How Much is Too Much?
Professional baseball contracts are out of control, and what happens within one organization affects the Rangers and all the other teams. Robinson Cano of the New York Yankees is asking for a new contract. And why not, after hitting .314 with 27 homers and 107 RBI’s in the 2013 season, Cano deserves to be paid well for the next several years. But here’s the problem–he thinks that means he should become the first-ever $300 million dollar player. REALLY?… Robinson Cano the first $300 million dollar player! What the hell is he smoking? Does any fan of baseball pay to go see Robinson Cano play? The barometer that I use for things like this is; do none sports fans know who the the player is? In the case of Larry Bird or Michael Jordan or Brett Favre, even my mother had at least heard of them, or knew what sport they played. What non-sports fan has ever heard of Robinson Cano? ZERO. Is he an “all-time” type of player…not even close.
Or maybe it’s not him, maybe it’s his agent. We all know how an agent (i.e. Scott Boras) can dictate the terms of a ridiculous contract to a naive owner (i.e. Tom Hicks). Who is Cano’s agent? Oh yea, Jay Z. The guy has been an agent for like what, 10 minutes, and he’s going to set the market for salaries in major league baseball.
I don’t know this, but I’m guessing that Mr. Z thinks that his reputation in the hip hop world will give him some extra cred when negotiating with these awe struck baseball owners. Robinson Cano is no more worthy of a $300 million dollar contract than was Josh Hamilton or Albert Pujols. But at least those guys had put up some monster numbers in prior years, and even the lose-pocketed Angels were only willing to go as high at $240 for Pujols. Cano is 31…does anyone really think he will be playing at a high level at the end of his contract when he’s 41? Or even near the end when he’s 38 or 39? Both Pujols and Hamilton have fizzled after signing their huge deals, and Cano plays second base where top players all seem to peak around 30 and head down hill by 33 or 34.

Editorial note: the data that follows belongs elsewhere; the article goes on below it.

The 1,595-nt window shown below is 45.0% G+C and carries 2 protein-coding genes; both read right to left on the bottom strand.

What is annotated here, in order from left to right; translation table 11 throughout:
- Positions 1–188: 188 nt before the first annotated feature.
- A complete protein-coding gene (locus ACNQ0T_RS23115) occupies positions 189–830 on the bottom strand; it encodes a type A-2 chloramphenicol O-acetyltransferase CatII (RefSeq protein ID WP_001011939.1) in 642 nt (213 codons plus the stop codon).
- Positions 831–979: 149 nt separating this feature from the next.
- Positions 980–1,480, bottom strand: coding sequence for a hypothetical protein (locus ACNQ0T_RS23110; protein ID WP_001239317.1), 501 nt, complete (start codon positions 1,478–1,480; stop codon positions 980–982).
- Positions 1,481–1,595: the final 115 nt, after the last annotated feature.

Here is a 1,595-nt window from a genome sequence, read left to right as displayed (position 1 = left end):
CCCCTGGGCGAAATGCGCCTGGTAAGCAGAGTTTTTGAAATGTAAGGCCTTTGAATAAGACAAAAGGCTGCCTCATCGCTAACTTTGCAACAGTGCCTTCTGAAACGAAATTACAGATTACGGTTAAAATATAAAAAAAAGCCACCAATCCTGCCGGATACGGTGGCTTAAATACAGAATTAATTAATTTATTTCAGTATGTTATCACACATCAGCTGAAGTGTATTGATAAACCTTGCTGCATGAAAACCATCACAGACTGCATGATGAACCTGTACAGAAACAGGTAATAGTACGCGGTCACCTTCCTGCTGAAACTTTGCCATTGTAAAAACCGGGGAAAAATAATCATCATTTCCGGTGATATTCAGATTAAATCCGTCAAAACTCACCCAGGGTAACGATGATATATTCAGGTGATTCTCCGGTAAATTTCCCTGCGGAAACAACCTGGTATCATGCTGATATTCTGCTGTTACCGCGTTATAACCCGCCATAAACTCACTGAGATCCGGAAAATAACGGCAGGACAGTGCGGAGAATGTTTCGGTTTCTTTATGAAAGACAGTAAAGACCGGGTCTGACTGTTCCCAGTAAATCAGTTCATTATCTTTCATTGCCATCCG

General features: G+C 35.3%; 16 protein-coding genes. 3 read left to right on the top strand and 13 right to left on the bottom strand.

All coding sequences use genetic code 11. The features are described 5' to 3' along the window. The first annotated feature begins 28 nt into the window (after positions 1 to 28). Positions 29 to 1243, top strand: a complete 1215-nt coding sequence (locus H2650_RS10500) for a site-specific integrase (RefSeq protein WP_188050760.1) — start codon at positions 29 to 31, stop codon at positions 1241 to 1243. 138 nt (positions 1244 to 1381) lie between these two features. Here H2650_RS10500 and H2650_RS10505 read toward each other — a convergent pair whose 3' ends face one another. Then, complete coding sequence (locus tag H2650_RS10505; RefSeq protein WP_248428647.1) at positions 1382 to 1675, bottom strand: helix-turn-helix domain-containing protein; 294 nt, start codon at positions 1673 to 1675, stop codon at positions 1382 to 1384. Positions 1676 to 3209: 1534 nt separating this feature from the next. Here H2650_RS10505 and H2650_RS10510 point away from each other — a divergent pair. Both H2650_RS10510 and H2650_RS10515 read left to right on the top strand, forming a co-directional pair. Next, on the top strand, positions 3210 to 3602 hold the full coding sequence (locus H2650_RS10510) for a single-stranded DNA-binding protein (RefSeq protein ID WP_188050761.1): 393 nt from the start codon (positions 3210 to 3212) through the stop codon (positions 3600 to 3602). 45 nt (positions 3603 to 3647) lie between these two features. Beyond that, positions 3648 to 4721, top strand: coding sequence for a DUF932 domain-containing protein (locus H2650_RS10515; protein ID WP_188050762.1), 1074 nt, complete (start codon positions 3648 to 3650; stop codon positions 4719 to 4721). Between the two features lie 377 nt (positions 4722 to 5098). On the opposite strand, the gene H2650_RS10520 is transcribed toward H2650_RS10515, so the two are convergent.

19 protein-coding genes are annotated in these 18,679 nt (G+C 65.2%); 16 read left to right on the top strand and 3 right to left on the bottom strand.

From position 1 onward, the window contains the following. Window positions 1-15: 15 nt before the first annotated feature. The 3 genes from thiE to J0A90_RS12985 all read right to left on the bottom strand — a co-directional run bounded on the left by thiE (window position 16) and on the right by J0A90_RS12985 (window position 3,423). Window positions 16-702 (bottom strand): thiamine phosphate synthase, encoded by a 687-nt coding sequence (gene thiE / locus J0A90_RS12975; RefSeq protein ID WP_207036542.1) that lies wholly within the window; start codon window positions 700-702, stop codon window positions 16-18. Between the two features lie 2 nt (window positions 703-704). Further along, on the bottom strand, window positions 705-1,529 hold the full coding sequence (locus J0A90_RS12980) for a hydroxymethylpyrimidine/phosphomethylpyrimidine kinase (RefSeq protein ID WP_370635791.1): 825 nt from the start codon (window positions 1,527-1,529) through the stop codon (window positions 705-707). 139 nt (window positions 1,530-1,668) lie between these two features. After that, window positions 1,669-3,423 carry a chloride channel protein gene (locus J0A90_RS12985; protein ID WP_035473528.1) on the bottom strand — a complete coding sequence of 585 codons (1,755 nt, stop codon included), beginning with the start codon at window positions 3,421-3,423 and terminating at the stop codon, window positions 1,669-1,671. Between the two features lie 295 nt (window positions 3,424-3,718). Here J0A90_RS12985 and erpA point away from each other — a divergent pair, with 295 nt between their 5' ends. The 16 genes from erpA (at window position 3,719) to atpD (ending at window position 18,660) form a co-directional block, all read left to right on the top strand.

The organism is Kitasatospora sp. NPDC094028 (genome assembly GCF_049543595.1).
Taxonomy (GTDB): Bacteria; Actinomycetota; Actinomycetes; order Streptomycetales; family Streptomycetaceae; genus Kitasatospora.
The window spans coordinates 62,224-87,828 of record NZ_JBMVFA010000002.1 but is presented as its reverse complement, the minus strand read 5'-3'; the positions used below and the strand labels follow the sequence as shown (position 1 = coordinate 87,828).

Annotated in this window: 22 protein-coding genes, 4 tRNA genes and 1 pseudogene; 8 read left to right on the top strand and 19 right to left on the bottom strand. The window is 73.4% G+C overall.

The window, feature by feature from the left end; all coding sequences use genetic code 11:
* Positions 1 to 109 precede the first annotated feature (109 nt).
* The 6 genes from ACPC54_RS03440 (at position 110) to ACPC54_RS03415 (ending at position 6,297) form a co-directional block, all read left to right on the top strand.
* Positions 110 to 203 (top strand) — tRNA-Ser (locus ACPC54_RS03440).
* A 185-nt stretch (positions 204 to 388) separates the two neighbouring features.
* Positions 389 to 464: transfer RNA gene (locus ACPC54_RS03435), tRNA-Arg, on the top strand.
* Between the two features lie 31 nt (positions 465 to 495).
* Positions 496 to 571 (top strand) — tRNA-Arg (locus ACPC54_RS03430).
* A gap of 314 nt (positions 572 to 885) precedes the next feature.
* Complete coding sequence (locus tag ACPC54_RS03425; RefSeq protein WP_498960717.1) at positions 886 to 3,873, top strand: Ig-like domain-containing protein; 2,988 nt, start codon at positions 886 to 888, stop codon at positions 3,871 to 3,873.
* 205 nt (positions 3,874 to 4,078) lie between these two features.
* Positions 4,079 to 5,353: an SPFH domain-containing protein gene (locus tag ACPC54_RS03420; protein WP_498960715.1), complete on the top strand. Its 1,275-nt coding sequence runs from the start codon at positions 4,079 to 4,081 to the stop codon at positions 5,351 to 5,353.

It just goes to show the ridiculous state of pro sports when players and their ego-maniacal agents think they can ask for the moon…and just maybe get it. What the Yankees should do–and all other teams faced with similar circumstances–is send the message that you’re wasting our time and don’t call back. If players and their agents knew that a joke of a contract request would be met with the same reaction as the rest of the world’s contract demands, then maybe we’d have some sense of the real world in sports. But instead, teams just politely say, “that’s a bit too high for us” and leave the door open for the next round.
Cano’s stats last year were very good but he didn’t lead the Yankees to the World Series or lead the league in any major category. He deserves to, and will get paid handsomely for what he’s done, but owners and GM’s need to look toward the next 5 seasons and not the previous 5 when paying a player. Cano isn’t Derek Jeter (Mr. Yankee) so don’t pay him for his “loyalty.” Pay him what he’s worth going forward. And make a statement when you do, that insulting offers like his, show disrespect to the team and the game.